Project Management Tools and Techniques

  • Gantt Charts

    • The Gantt chart was first conceived by Henry L. Gantt in 1917.

    • It is the most commonly used project scheduling and progress evaluation tool in use.

      • A Gantt chart is a simple horizontal bar chart that depicts project tasks against a calendar. Each bar represents a named project task. The tasks are listed vertically in the left-hand column. On a Gantt chart, the horizontal axis is a calendar timeline.

Prepared by Kevin C. Dittman for

Systems Analysis & Design Methods 4ed

by J. L. Whitten & L. D. Bentley


Project management tools and techniques1

Project Management Tools and Techniques

  • Gantt Charts

    • Forward and Reverse Scheduling:

      • Initially, you must determine the scheduling strategy to be used.

      • There are two basic scheduling approaches supported by most project management software tools.

        • Forward scheduling establishes a project start-date and then schedules forward from that date. Based on the planned duration of required tasks, and the allocation of resources to complete those tasks, a projected project completion date is calculated.

        • Reverse scheduling establishes a project deadline and then schedules backward from that date. Essentially, tasks, their duration, and resources must be chosen to ensure that the project can be completed by the deadline.

Prepared by Kevin C. Dittman for

Systems Analysis & Design Methods 4ed

by J. L. Whitten & L. D. Bentley


Project management tools and techniques2

Project Management Tools and Techniques

  • Gantt Charts

    • Let’s look at a Gantt Chart

Prepared by Kevin C. Dittman for

Systems Analysis & Design Methods 4ed

by J. L. Whitten & L. D. Bentley


Project management tools and techniques3

Project Management Tools and Techniques

  • Gantt Charts

    • Work Breakdown Structures:

      • Most projects can be defined by a hierarchical breakdown of the required work.

        • A work breakdown structure is a hierarchical decomposition of the project into phases, activities, and tasks.

      • Summary tasks are work units which are broken down into more detailed work units called primitive tasks.

        • The duration of summary tasks will be automatically be calculated based on the duration of primitive tasks that will not be broken down into more granular work units.

      • Milestones are events that signify major accomplishments or events during a project.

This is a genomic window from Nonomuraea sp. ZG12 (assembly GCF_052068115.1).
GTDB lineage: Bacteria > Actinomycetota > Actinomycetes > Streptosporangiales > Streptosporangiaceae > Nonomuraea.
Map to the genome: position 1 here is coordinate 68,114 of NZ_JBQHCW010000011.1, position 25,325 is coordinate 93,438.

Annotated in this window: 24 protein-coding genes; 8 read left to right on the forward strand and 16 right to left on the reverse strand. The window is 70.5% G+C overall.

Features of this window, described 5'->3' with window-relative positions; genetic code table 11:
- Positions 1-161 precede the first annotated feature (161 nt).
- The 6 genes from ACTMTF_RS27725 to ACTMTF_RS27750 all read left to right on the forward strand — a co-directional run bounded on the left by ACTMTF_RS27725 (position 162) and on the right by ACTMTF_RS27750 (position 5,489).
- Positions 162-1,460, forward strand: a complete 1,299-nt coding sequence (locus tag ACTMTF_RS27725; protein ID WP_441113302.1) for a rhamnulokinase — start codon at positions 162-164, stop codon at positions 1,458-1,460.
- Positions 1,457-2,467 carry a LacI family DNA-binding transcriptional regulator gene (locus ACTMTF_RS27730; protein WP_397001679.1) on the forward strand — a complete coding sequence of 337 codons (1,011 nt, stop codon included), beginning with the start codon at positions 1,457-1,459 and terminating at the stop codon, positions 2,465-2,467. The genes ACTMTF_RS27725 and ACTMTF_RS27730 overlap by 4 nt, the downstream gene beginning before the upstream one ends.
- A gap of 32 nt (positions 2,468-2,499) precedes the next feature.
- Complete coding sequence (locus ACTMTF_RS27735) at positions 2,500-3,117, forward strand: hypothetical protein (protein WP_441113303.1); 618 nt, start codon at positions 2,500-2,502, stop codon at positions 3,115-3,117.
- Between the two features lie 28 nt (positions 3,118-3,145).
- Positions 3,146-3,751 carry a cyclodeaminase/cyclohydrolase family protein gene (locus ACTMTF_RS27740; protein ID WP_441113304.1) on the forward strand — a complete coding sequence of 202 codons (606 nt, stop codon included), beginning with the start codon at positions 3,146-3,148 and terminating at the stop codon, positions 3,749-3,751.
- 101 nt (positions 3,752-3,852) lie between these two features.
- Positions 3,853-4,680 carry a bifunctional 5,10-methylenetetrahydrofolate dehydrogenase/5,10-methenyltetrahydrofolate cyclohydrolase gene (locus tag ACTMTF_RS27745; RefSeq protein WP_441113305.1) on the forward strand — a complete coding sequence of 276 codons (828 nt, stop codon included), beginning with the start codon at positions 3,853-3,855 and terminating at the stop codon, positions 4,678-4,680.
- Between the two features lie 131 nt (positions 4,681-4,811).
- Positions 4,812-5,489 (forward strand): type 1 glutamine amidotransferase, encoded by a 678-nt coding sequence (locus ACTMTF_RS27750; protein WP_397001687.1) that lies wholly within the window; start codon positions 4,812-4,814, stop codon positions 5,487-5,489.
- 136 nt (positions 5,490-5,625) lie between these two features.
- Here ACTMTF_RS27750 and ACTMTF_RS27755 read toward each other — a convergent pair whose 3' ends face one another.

Prepared by Kevin C. Dittman for

Systems Analysis & Design Methods 4ed

by J. L. Whitten & L. D. Bentley


Project management tools and techniques4

Project Management Tools and Techniques

  • Gantt Charts

    • Effort and Duration:

      • For each primitive task, the duration needs to be estimated.

        • This will determine the length of the bars in the Gantt Chart.

      • Sample estimating technique:

        • Estimate the minimum amount of time it would take to perform the task - called the optimistic time (OT).

          • The optimistic time estimate assumes that even the most likely interruptions or delays — such as occasional employee illnesses — will not happen.

        • Estimate the maximum amount of time it would take to perform the task - called the pessimistic time (PT).

          • The pessimistic time estimate assumes that anything that can go wrong will go wrong.

Prepared by Kevin C. Dittman for

Systems Analysis & Design Methods 4ed

by J. L. Whitten & L. D. Bentley


Project management tools and techniques5

Project Management Tools and Techniques

  • Gantt Charts

    • Effort and Duration:

      • Sample estimating technique: (continued)

        • Calculate the most likely time (MLT) that will be needed to perform the task.

          • Don't take the median of the optimistic and pessimistic times.

          • Attempt to identify interruptions or delays that are likely to occur, such as occasional employee illnesses, inexperienced personnel, and occasional training.

        • Calculate the expected duration (ED) as follows:ED = OT + (4 x MLT) + PT 6

          • This formula provides a weighted average of the various estimates.

Prepared by Kevin C. Dittman for

Systems Analysis & Design Methods 4ed

by J. L. Whitten & L. D. Bentley


Project management tools and techniques6

Project Management Tools and Techniques

  • Gantt Charts

    • Predecessors and Constraints:

      • The start of any given task may be dependent on the start or completion of another previous task.

      • Additionally, the completion of a task is frequently dependent on the completion of a prior task.

      • Milestones almost always have several predecessors that signify those tasks that must be completed before you can say that the milestone has been achieved.

Prepared by Kevin C. Dittman for

Systems Analysis & Design Methods 4ed

by J. L. Whitten & L. D. Bentley


Project management tools and techniques7

Project Management Tools and Techniques

  • Gantt Charts

    • Critical Path and Slack Resources:

      • The critical path is a sequence of dependent project tasks that have the largest sum of estimated durations.

        • It is the path that has no slack time built in.

        • If any of these tasks fall behind schedule, the project’s completion date will be delayed.

      • The slack time available for any task is equal to the difference between the earliest and latest completion times.

        • Tasks that have slack time can get behind schedule by an amount less than or equal to that slack time without having any impact on the project’s final completion date.

      • Understanding the critical path and slack resources in a project are indispensable to the project manager.

Prepared by Kevin C. Dittman for

Systems Analysis & Design Methods 4ed

by J. L. Whitten & L. D. Bentley


Project management tools and techniques8

Project Management Tools and Techniques

  • Gantt Charts

    • Resource Assignment and Management:

      • Resources are people, material, and tools that you assign to the completion of a task.